The former refers to how the young one of a monkey – markata in Sanskrit – approaches God, and the latter to how the young one of a cat – marjara – does. Briefly put, ‘markata-nyaya refers to the behaviour of a baby monkey, who clings tightly to its mother wherever she goes. The mother monkey’s arms are occupied as she leaps from tree to tree; she does not hold on to the baby; but as long as the baby holds firmly to her, it arrives safely’.
Whereas ‘marjara-nyaya refers to the behaviour of kittens, who are likely to wander. The mother cat picks them up by the scruff of the neck and carries them wherever she wants them to be. The kitten is passive; she makes no effort but arrives safely by surrendering to the mother’s protective grasp.’ It is up to the devotee, then, to choose: to keep making an effort to cling for succour to his deity, or to leave everything to the deity, trusting him and surrendering to him completely. No recommendation is made, no preference indicated.Never having heard of any of this before, I was fascinated. But even more fascinating for me was the use of the term marjara-vrata. In common usage it stands simply for ‘a cat-like observance’, but the term is not neutral. It really has come to stand for ‘concealing one’s malice or evil designs under the garb of piety or virtue’.
It is an accusation that one person might fling at his rival while calling him a ‘cheat’, or a ‘hypocrite’. In an episode in that ancient epic of ours, the Mahabharata, Duryodhana charges even the noble Yudhishthira with observing the marjara-vrata, not once, but repeatedly.
Clearly, the cat had come to stand for ‘hypocrisy’ – ‘ye gods, that person whose standard of righteousness is always up, but whose sins are always concealed’ – and the opprobrium seems to have endured over a very long time: cleverness, hypocrisy, avarice, inscrutability, thievery.
Interestingly enough, however, in our land at the same time there is no real dislike for cats. There are superstitions around her figure, for certain, and stories go on being repeated.
But no fatwas have been passed; no papal bulls issued. Great poets like Mir and Ghalib loved their cats to distraction; the poet Jibanananda Das saw himself in a cat that went here and there, following the Sun; Vikram Seth saw her as full of mischief and cleverness but no evil. In fact, on a daily basis, the feline is ‘addressed’ almost with affection. She is ‘maano’, ‘maaoon’, ‘mausi’ (mother’s sister), ‘pisshi’, ‘biloongari’, if one goes by usage, at least in the northern parts of our land.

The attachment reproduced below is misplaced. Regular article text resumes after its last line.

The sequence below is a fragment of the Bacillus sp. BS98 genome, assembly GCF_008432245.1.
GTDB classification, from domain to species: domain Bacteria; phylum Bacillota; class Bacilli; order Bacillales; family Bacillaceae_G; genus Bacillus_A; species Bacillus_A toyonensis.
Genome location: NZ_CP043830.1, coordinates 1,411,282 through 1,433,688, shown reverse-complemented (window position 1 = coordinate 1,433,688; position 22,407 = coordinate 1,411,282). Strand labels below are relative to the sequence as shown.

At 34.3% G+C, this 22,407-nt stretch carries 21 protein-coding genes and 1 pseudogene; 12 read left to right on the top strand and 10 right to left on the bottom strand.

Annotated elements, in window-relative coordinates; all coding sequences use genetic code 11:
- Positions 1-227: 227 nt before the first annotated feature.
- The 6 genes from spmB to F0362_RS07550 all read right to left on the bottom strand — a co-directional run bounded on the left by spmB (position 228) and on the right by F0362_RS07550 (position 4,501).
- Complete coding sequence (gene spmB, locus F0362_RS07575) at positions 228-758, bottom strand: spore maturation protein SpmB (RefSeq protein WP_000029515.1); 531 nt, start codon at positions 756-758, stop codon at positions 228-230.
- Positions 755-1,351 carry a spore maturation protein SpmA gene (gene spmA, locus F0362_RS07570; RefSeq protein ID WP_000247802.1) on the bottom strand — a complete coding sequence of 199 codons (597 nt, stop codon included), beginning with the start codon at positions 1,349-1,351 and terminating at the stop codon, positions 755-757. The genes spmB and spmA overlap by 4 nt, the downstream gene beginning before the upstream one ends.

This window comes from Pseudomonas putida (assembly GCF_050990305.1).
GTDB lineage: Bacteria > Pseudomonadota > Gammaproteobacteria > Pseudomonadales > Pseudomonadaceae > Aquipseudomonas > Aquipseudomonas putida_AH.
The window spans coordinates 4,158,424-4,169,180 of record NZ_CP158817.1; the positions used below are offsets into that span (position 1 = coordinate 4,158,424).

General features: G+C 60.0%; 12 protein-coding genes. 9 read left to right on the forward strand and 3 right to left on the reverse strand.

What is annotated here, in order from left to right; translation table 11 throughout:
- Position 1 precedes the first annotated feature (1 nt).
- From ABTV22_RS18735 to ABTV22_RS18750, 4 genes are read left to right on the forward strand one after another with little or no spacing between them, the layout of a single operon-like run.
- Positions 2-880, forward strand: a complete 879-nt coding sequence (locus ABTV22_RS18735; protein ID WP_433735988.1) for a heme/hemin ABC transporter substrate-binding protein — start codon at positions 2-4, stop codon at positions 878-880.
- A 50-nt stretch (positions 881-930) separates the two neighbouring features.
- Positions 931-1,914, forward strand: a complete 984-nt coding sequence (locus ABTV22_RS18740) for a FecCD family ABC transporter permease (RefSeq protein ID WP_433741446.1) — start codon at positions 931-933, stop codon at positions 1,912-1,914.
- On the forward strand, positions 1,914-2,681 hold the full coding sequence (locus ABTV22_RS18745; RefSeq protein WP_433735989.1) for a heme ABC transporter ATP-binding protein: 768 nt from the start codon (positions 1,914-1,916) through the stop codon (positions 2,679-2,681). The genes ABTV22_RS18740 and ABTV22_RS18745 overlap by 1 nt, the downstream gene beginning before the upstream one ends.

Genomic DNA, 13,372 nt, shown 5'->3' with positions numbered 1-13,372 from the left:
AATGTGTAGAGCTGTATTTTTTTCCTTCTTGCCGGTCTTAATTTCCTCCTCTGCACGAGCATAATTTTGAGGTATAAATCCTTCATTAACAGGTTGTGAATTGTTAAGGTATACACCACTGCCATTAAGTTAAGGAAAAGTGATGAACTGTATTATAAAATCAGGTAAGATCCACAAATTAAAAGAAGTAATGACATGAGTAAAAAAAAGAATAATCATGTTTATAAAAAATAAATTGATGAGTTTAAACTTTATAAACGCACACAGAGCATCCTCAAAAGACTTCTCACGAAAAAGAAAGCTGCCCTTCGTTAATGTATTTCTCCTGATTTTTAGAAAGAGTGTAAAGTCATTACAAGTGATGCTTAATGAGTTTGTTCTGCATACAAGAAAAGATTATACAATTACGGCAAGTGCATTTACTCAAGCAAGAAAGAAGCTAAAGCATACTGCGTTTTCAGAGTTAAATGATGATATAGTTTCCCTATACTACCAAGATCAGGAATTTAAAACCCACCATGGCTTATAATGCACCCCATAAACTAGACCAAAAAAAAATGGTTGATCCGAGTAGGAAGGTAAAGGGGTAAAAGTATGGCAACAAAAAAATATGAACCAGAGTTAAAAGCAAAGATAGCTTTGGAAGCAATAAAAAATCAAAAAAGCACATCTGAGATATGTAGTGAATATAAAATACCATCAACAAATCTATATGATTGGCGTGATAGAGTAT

It is somewhere out of these memories and stray thoughts and scattered observations – whether it was mock-admonishment that I received as an art historian, seductive and long-buried snippets that reading about cats yielded, or the fact that my son adopted recently two cats – that the present work has emerged. Of course, the reader is entitled to ask: ‘So?’ But he will at least find inside absorbing tales and images and poetry and proverbs, that I gathered together. All on cats. Indian cats.
A word of explanation to end with, however. Inadvertently, because one is so used to it in one’s own life, the cat in my account is always taken to be a female. Lacking in logic as this is, the gender is open to change. Second word: the book is confined, strictly confined, to cats in India – domestic cats – not because they are unique, but because cats elsewhere – and they are everywhere – have their own histories, their own tales, their own place in life.
B.N. Goswamy is an Indian art critic, art historian and a former vice chairman of the Sarabhai Foundation of Ahmedabad, which runs the Calico Museum of Textiles.
The images are from the book and have been reproduced with permission.